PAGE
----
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Ducks make case for a share of title, pound Colorado 38-16
TEMPE, Ariz. -- The dazzling Ducks of Oregon made their case for a share of the national championship -- and then some.
Now as far as they're concerned, it's "Go Nebraska!"
In an impressive end to his college career, Joey Harrington threw for 350 yards and four touchdowns as No. 2 Oregon routed No. 3 Colorado 38-16 on Tuesday in the Fiesta Bowl.
Samie Parker caught nine passes for 162 yards, including a perfect 79-yarder for a touchdown that put Oregon ahead for good in the second quarter, when the Ducks outgained the Buffaloes 198 yards to 53.
Oregon's Steve Smith set a Fiesta Bowl record with three interceptions, and the Ducks' defense -- ranked 81st in NCAA Division I -- shut down Colorado's running game and forced the Buffs to throw.
Maurice Morris ran 49 yards for another Oregon score, landing on top of a Colorado defender at the Buffaloes 21. He regained his feet and ran into the end zone to make it 28-7 early in the third quarter.
The Pac-10 champions had a 500-328 advantage in total yards, 150-49 on the ground.
The Ducks now will root for the Cornhuskers in the Rose Bowl on Thursday, hoping they upset top-ranked Miami in the Bowl Championship Series title game.
"You bet I will," he said. "I'll be sitting with my family and watching it closer than anyone else."
If Nebraska wins, Oregon could be voted the national champion in The Associated Press media poll. The coaches' poll automatically crowns the winner of the BCS game.
It was the worst bowl loss ever for the Buffaloes, who rolled into Tempe as perhaps the hottest team in college football after a 62-36 rout of Nebraska and a 39-37 victory over Texas in the Big 12 title game.
The quick-striking Ducks (11-1) never had a touchdown drive longer than 2 minutes, 38 seconds, and they achieved the first 11-win season in school history.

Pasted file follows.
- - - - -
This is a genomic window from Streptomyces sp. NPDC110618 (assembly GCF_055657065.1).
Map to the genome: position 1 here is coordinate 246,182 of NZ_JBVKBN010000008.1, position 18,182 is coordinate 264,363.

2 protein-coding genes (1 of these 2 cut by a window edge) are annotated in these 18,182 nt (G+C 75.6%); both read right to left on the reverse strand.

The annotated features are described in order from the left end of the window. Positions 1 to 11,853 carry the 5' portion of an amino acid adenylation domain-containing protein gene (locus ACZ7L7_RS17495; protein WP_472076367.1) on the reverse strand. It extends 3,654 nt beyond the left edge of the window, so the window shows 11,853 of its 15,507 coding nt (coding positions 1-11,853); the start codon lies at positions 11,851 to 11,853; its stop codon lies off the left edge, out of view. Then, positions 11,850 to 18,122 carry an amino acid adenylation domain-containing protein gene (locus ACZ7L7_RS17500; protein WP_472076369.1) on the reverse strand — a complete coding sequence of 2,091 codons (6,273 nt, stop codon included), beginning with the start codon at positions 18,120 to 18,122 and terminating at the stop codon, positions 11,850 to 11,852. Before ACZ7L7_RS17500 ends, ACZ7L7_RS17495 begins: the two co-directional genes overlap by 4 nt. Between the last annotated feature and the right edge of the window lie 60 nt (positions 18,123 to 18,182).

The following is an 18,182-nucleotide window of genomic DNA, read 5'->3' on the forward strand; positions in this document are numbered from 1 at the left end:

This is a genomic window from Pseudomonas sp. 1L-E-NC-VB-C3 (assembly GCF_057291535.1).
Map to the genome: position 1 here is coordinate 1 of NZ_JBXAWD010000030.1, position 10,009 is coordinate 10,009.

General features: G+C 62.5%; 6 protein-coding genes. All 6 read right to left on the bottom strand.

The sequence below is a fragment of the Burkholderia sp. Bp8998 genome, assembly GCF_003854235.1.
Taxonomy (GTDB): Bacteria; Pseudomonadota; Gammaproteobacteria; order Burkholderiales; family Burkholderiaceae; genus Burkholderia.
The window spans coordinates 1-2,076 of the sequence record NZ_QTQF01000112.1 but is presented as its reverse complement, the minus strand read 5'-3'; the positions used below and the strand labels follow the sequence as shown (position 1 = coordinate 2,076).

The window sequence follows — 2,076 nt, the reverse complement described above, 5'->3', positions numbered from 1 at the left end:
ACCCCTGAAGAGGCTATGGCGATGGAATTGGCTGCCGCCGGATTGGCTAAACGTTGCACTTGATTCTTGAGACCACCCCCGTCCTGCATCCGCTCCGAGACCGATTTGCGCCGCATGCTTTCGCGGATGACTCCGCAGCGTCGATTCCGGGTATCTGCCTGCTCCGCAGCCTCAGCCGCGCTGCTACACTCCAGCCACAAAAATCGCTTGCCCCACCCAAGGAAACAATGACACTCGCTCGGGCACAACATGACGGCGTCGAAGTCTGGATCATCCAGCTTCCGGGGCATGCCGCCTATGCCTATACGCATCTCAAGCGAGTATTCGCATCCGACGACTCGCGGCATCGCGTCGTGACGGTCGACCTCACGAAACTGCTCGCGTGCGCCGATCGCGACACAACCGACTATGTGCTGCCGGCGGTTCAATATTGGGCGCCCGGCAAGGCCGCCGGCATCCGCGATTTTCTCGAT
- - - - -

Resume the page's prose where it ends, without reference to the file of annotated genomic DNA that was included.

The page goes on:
The Buffaloes (10-3) took an early 7-0 lead, then watched the Ducks score 38 unanswered points.
Bobby Pesavento completed just 11 of 27 passes for 139 yards and was intercepted twice before being relieved by Craig Ochs with 11:52 to play. Ochs' first pass was deflected and intercepted by Smith to set up Oregon's final touchdown.
Harrington must love Sun Devil Stadium. As a junior, he threw for career highs of 434 yards and six touchdowns there in a 56-55 double-overtime victory over Arizona State.
With his performance on the same field Tuesday, that 100-foot poster of Harrington in Manhattan to promote his Heisman Trophy candidacy didn't seem outrageous at all. (He finished fourth in the voting.)
Harrington had 232 yards passing and three TD passes in the first half to help the Ducks take a 21-7 lead.
Colorado's usually powerful ground game, which gained 380 yards in the Nebraska victory, failed to convert on third-and-1 situations on consecutive possessions in the second quarter.
The first failure was especially costly. After a short punt gave Colorado the ball at the Oregon 48, Brown ran 8 yards to the 40 on the final play of the first quarter.
But he got just 1 yard on the next carry, and no gain on third down.
Oregon took over on its 21, and on the next play Harrington lofted a pass that Parker took on his fingertips at the 35 and ran untouched into the end zone to put the Ducks up 14-7 with 13:13 left in the half.
The 79-yard strike to Parker was the longest of Harrington's career and the longest allowed by the Buffaloes in any bowl game. It also tied a Fiesta Bowl record set by Tee Martin-to-Peerless Price for Tennessee in the national title game against Florida State in 1999.
The Buffaloes, who had won six consecutive bowl games -- two of them against Oregon -- went 65 yards in 11 plays to take their 7-0 lead. Cortlen Johnson's one-handed grab on a 33-yard screen pass set up a 1-yard scoring run by fullback Brandon Drumm, the first touchdown of his career.
Oregon responded with a seven-play, 81-yard scoring drive capped by Harrington's pass over the middle to wide-open Keenan Howry.
On his long touchdown run, Morris was pinned on the sideline at the Colorado 21, but he slipped on his back over the top of Colorado linebacker Joey Johnson, then landed on his feet and kept running for the score.
It was that kind of day for the Buffaloes.
Trailing 28-7, Colorado appeared to score when a scrambling Pesavento passed to wide-open Derek McCoy. But it was called back because the quarterback was ruled to be across the line of scrimmage when he threw the ball. Replays showed he was barely over the line, if at all.